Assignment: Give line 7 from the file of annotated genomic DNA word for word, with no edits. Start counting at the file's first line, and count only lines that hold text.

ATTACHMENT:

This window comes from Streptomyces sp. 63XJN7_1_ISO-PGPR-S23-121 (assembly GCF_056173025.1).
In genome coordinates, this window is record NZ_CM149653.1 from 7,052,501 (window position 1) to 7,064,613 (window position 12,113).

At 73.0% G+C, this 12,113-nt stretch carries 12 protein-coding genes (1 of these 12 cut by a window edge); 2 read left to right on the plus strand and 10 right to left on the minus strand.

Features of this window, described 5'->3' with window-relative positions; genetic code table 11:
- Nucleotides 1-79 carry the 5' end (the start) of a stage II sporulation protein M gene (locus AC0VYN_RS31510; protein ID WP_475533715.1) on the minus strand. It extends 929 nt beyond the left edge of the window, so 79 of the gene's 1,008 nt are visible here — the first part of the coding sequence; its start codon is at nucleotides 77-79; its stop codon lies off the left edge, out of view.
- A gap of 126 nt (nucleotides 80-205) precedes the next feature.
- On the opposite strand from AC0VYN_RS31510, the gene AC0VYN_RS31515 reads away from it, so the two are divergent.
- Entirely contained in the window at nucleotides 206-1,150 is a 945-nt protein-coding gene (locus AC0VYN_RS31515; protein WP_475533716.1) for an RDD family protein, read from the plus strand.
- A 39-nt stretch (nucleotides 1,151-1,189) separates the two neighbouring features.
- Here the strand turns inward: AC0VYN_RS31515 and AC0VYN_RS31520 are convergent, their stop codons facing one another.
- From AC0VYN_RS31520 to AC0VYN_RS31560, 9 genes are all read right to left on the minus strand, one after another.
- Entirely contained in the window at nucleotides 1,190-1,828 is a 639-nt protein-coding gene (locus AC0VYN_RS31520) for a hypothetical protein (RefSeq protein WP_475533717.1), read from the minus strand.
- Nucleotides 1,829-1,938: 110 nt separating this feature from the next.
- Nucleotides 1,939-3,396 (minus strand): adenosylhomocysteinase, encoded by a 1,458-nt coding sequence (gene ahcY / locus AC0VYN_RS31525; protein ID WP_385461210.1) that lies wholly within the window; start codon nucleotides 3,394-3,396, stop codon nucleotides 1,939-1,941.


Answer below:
- On the opposite strand from AC0VYN_RS31510, the gene AC0VYN_RS31515 reads away from it, so the two are divergent.